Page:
Archive for November, 2009

SharePoint and Protective Marking Systems

Wednesday, November 25th, 2009

In the past few years we’ve seen a number of countries and governments make classification and marking of government information mandatory. The first country moving aggressively in this area was the Australian government which adopted the Australian Email Protective Marking Standard in 2005. This standard required that all email generated by federal agencies be classified and protectively marked (text in the email subject line shows the classification). The stadard included all email, not just secret or classified material. This meant that all unclassified email also had to be classified. This resulted in an email environment where all government employees could quickly understand the sensitivity of the information they were handling, resulting in less inadvertant data loss.

The UK has also moved agressively in this area in recent years. The UK Protective Marking Standard is part of the UK government’s security policy. The Protective Marking System (often referred to as the Government Protective Marking System/Scheme or GPMS) is the Government’s policy to ensure that access to information and other assets is correctly managed and safeguarded to an agreed and proportionate level throughout their lifecycle, including creation, storage, transmission and destruction. Departments and Agencies must apply the Protective Marking System and the necessary controls and technical measures as outlined in the framework. The Protective Marking System comprises five markings. In descending order of sensitivity (HMG Security Policy Framework v.3.0 Oct 09) they are: TOP SECRET, SECRET, CONFIDENTIAL, RESTRICTED and PROTECT. The term ‘UNCLASSIFIED’ or ‘NOT PROTECTIVELY MARKED’ may be used to indicate positively that a protective marking is not needed.

The US is also finalizing a Presedential Directive called Controlled Unclassified Information that would require much of the US government’s unclassified information to be protectively marked.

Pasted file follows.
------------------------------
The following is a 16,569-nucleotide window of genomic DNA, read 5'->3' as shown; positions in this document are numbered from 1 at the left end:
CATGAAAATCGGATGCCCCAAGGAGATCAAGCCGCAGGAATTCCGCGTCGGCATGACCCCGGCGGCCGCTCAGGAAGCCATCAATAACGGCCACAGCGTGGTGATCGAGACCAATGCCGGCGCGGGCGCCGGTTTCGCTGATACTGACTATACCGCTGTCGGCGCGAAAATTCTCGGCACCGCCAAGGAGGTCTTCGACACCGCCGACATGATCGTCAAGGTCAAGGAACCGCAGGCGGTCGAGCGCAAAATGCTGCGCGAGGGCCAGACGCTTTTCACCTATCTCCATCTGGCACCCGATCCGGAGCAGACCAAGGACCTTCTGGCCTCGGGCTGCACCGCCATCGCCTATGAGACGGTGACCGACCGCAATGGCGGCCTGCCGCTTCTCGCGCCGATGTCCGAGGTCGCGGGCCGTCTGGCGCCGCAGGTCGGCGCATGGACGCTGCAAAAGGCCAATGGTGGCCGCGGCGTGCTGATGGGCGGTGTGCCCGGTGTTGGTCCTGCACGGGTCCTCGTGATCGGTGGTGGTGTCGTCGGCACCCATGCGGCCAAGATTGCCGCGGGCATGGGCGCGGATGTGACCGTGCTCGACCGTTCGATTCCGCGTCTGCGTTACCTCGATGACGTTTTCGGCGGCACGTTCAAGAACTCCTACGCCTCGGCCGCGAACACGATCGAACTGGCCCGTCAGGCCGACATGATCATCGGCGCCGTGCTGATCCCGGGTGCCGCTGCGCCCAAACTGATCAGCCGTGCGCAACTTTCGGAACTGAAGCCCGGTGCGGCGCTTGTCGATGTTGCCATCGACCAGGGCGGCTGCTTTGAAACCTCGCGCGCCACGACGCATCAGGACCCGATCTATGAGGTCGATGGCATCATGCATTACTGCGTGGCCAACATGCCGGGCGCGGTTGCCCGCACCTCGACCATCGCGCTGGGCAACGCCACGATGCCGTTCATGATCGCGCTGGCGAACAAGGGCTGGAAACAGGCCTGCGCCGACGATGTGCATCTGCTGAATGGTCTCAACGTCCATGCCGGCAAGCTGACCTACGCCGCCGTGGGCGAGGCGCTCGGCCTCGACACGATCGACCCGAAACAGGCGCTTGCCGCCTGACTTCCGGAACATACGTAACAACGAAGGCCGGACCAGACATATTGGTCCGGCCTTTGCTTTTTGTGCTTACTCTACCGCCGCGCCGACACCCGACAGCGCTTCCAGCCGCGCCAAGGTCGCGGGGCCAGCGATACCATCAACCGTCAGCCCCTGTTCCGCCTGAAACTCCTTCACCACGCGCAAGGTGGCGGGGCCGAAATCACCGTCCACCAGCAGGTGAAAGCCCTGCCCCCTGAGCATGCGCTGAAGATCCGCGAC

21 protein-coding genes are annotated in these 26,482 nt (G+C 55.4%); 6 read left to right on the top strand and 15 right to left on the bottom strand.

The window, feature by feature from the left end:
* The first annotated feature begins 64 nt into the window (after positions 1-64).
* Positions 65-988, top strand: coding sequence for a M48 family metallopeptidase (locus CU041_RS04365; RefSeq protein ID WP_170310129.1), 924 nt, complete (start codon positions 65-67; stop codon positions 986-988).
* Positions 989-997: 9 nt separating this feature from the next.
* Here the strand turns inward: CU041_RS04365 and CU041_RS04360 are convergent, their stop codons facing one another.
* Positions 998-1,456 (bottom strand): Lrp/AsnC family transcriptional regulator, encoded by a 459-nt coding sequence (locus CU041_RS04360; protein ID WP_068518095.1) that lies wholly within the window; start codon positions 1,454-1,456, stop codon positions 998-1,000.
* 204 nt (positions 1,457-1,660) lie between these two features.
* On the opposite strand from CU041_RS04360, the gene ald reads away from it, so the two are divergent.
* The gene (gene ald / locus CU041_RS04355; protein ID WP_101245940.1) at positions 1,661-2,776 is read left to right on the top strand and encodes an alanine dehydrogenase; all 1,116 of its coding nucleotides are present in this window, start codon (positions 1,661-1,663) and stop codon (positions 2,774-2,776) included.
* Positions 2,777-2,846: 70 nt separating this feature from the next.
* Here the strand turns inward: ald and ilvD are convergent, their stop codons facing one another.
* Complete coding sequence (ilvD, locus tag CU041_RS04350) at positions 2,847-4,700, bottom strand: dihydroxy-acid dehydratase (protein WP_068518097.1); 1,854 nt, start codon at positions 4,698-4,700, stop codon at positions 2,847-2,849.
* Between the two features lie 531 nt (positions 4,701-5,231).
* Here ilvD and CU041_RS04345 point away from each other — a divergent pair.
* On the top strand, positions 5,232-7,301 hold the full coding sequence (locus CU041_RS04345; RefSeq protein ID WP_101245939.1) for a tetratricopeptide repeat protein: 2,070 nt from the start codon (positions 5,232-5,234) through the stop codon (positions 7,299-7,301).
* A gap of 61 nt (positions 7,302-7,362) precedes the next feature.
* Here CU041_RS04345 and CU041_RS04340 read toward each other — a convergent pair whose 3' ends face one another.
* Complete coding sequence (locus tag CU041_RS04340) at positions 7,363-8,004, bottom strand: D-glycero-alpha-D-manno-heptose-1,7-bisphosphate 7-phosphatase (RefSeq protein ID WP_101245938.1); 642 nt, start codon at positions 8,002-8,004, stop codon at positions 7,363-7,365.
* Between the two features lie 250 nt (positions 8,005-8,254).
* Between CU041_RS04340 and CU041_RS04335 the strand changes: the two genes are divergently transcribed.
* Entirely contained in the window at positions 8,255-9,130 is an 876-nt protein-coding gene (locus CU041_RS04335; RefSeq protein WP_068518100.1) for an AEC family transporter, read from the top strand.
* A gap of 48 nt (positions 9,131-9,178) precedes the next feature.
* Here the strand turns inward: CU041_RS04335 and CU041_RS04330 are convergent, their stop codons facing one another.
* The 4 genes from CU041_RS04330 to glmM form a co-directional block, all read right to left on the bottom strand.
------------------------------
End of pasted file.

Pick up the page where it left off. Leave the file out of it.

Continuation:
SharePoint can assist in the classification and marking of documents to comply with Protective Marking Standards. A custom column called Classification can be added to SharePoint document libraries and lists and the user can be forced to classify the document when they are saved or uploaded into SharePoint.

In addition to classifying the documents as they are added to SharePoint, Titus Labs provides solutions which ensure full compliance with marking standards. Titus Labs Document Marking for SharePoint solution ensures that all documents contain the required visual markings (headers and footers) clearly indicating the classification of the documents. As documents are saved or uploaded to SharePoint, the Document Marking for SharePoint solution will automatically add the require markings to the document based on the value in the classification column. For instance, if a document is classified as Confidential, the software will place a "Confidential" marking in the header and footer of the document. The software will apply markings one document at a time, or in batch if several or hundreds of documents are added to SharePoint at once. This ensures that as employees work with documents in the SharePoint environment, the documents will always contain a protective marking, even if the document is removed from SharePoint and sent via email.